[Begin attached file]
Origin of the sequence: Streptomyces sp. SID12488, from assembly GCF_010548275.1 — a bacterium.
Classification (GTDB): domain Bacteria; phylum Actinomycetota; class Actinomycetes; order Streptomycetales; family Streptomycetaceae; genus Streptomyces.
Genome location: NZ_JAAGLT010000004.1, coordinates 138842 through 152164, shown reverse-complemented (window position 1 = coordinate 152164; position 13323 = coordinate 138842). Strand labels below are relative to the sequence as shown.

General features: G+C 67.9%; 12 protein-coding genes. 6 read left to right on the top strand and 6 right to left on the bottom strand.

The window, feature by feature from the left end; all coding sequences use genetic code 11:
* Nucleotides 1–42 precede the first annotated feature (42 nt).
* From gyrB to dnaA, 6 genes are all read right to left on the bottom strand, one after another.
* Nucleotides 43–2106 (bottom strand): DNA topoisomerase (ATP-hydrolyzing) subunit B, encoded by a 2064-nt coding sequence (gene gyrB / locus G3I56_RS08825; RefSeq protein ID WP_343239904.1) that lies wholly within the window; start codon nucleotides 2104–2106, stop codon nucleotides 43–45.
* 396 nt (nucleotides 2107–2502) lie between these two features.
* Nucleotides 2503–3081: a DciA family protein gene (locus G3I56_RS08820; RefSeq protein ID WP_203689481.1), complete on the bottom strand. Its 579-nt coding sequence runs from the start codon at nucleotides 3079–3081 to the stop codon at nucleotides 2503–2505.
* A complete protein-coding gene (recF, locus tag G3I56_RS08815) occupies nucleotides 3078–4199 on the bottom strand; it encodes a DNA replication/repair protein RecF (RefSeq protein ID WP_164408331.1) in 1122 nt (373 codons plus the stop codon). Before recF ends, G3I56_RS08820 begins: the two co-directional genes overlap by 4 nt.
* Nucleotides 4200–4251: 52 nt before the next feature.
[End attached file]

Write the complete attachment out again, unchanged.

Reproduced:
Origin of the sequence: Streptomyces sp. SID12488, from assembly GCF_010548275.1 — a bacterium.
Classification (GTDB): domain Bacteria; phylum Actinomycetota; class Actinomycetes; order Streptomycetales; family Streptomycetaceae; genus Streptomyces.
Genome location: NZ_JAAGLT010000004.1, coordinates 138842 through 152164, shown reverse-complemented (window position 1 = coordinate 152164; position 13323 = coordinate 138842). Strand labels below are relative to the sequence as shown.

General features: G+C 67.9%; 12 protein-coding genes. 6 read left to right on the top strand and 6 right to left on the bottom strand.

The window, feature by feature from the left end; all coding sequences use genetic code 11:
* Nucleotides 1–42 precede the first annotated feature (42 nt).
* From gyrB to dnaA, 6 genes are all read right to left on the bottom strand, one after another.
* Nucleotides 43–2106 (bottom strand): DNA topoisomerase (ATP-hydrolyzing) subunit B, encoded by a 2064-nt coding sequence (gene gyrB / locus G3I56_RS08825; RefSeq protein ID WP_343239904.1) that lies wholly within the window; start codon nucleotides 2104–2106, stop codon nucleotides 43–45.
* 396 nt (nucleotides 2107–2502) lie between these two features.
* Nucleotides 2503–3081: a DciA family protein gene (locus G3I56_RS08820; RefSeq protein ID WP_203689481.1), complete on the bottom strand. Its 579-nt coding sequence runs from the start codon at nucleotides 3079–3081 to the stop codon at nucleotides 2503–2505.
* A complete protein-coding gene (recF, locus tag G3I56_RS08815) occupies nucleotides 3078–4199 on the bottom strand; it encodes a DNA replication/repair protein RecF (RefSeq protein ID WP_164408331.1) in 1122 nt (373 codons plus the stop codon). Before recF ends, G3I56_RS08820 begins: the two co-directional genes overlap by 4 nt.
* Nucleotides 4200–4251: 52 nt before the next feature.